Joyce Glasser reviews The Sundance Film Festival (highlights) at Picturehouse Central, Piccadilly Circus, London
Thursday June 1 (Beatriz at Dinner 7:00PM) and Friday June 2 – Sunday June 4
Robert Redford, star of The Sting, The Way We Were, and of course, Butch Cassidy and the Sundance Kid, is not just a pretty face. But we all knew that. What you might not know is that his 39-year-old Utah-based Sundance Festival, for which Redford’s team screened 13,053 films to select 181, is coming to London’s Picturehouse cinema complex at Piccadilly Circus
The London Sundance Festival is so lovers of independent films, so expect only a little bit of CGI and a lot of heart. Comfortably manageable, there are 14 films and several special events. Moreover, it all happens in just one location that has bars and restaurant to keep you physically sustained while the films do the rest.
There really is something for everyone, too, including Chasing Coral, an eco documentary that will turn beach lovers and scuba divers into militant revolutionaries (if only!). After that, you’ll want something lighter, so try Beatriz at Dinner (opening night and again on 4 June), a politically-edged comedy that imagines Donald Trump and Mexican immigrants at a dinner in Los Angeles. Three talented and funny actors: Salma Hayek, Chloë Sevigny and John Lithgow and Puerto Rican director Miguel Arteta (Youth in Revolt, Chuck and Buck) make it happen.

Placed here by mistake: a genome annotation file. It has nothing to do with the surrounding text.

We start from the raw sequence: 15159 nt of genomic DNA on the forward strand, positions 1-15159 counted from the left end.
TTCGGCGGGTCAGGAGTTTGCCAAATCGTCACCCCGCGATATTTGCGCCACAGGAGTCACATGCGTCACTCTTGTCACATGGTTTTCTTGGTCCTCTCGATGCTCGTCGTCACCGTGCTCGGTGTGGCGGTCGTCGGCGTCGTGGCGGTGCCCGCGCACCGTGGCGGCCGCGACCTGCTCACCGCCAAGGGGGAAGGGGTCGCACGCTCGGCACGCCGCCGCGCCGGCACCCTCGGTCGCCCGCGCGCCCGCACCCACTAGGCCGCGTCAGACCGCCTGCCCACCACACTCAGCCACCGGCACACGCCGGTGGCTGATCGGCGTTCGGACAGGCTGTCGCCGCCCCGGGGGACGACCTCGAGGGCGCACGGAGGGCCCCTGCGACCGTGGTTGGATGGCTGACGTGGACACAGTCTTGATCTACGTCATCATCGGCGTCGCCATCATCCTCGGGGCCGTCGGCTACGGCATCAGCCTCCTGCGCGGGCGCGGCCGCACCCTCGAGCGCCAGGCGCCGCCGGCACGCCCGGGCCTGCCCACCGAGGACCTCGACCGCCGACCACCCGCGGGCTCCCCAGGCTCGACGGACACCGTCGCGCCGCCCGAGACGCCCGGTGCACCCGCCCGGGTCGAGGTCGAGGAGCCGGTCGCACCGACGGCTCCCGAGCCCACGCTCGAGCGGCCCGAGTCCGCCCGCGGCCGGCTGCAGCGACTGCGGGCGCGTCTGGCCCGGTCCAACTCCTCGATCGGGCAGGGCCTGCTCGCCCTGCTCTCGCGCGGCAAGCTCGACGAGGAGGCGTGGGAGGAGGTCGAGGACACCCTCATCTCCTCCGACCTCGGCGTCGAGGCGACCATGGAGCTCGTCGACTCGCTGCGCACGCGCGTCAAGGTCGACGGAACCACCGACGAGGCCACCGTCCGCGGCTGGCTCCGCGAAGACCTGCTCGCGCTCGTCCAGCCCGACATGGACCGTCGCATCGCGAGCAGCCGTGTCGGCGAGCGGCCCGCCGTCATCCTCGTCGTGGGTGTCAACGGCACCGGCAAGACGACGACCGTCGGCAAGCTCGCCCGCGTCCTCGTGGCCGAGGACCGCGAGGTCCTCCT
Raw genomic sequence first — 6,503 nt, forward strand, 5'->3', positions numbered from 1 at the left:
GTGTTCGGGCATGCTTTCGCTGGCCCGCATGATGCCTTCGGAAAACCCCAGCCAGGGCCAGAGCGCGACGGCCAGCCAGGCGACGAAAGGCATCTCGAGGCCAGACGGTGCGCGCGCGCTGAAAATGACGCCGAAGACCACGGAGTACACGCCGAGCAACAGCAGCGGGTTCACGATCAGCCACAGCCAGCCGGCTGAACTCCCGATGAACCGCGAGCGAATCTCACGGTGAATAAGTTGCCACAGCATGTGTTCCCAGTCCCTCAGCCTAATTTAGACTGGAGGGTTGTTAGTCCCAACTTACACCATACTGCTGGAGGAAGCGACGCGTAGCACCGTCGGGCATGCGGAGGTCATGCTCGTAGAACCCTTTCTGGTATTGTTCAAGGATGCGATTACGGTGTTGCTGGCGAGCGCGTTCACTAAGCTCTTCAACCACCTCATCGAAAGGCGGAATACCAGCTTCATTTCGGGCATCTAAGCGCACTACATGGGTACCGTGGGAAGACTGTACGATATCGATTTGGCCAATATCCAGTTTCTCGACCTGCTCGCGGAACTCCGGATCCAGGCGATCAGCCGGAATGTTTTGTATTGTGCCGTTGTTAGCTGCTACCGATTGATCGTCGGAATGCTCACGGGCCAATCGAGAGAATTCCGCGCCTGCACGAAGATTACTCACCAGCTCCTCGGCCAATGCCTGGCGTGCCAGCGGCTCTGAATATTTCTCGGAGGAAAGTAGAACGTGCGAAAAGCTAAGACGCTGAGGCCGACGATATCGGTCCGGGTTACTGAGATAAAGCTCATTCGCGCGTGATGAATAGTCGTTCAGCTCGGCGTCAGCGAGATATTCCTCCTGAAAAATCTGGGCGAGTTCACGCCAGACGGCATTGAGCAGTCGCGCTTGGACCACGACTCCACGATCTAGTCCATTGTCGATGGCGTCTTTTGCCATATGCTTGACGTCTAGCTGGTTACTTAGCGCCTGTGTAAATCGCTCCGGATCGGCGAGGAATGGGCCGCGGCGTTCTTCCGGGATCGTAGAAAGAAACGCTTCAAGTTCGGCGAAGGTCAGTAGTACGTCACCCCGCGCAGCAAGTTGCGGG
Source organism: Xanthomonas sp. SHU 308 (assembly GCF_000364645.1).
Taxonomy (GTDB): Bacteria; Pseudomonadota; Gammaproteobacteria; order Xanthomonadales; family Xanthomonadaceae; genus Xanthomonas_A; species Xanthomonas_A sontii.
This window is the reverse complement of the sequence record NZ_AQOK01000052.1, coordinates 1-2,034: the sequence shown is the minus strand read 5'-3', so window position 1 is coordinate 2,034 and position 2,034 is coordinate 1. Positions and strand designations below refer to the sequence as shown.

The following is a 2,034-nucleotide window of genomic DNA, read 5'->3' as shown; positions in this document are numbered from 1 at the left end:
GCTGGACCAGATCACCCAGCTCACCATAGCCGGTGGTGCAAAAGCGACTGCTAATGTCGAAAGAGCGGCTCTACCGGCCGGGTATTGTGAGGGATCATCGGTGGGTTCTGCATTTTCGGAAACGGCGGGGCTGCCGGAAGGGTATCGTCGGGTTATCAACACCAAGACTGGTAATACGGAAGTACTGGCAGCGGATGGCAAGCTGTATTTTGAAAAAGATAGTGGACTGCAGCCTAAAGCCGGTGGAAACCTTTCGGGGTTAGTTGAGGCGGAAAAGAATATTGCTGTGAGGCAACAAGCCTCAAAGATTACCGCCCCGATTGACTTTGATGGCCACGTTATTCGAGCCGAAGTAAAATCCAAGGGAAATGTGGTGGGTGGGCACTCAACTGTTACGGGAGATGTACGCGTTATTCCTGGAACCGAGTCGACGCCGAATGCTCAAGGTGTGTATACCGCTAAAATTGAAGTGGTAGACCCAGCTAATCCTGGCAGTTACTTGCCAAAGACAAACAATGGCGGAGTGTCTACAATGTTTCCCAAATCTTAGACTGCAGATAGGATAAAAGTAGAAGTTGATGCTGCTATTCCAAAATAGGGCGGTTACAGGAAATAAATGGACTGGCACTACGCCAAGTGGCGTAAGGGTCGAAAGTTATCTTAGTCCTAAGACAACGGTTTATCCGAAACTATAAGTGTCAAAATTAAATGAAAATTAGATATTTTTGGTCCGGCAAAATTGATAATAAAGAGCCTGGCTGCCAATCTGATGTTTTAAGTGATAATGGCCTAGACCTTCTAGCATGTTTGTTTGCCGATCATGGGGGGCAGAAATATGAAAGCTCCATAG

If you weren’t satisfied by 2015’s biopic about Lance Armstrong, The Program, Icarus is former amateur cyclist Bryan Fogel’s investigative documentary about the topical subject of doping in sports. In Wilson, Woody Harrelson is a middle-aged, anti-social recluse whose dog is all the company he wants. But as Mick Jagger once pointed out, you can’t always get what you want; and, sometimes, you just might find, you get what you need. Bitch goes one step further, and instead of the main character living with a dog, she starts acting like one. Bitch, directed and starring Marianna Palka, is a feminist comedy-horror film about a neglected wife whose philandering husband drives her over the edge and into the doghouse.
There’s a real buzz around Pakistani-American comic Kumail Nanjiani’s bitter-sweet autobiographical film The Big Sick, co-written with Kumail’s wife Emily Gordon. He co-stars, she does not!
We will be reviewing this film, and other festival highlights on the Mature Times website. www.maturetimes.co.uk
For the schedule and ticketing information: www.picturehouses.com/sundance or phone 0871 902 5755 (but calls cost 13p per minute plus your telephone company’s access charge). If you are local, show up at the box office at Picturehouse Central. For the programme go to: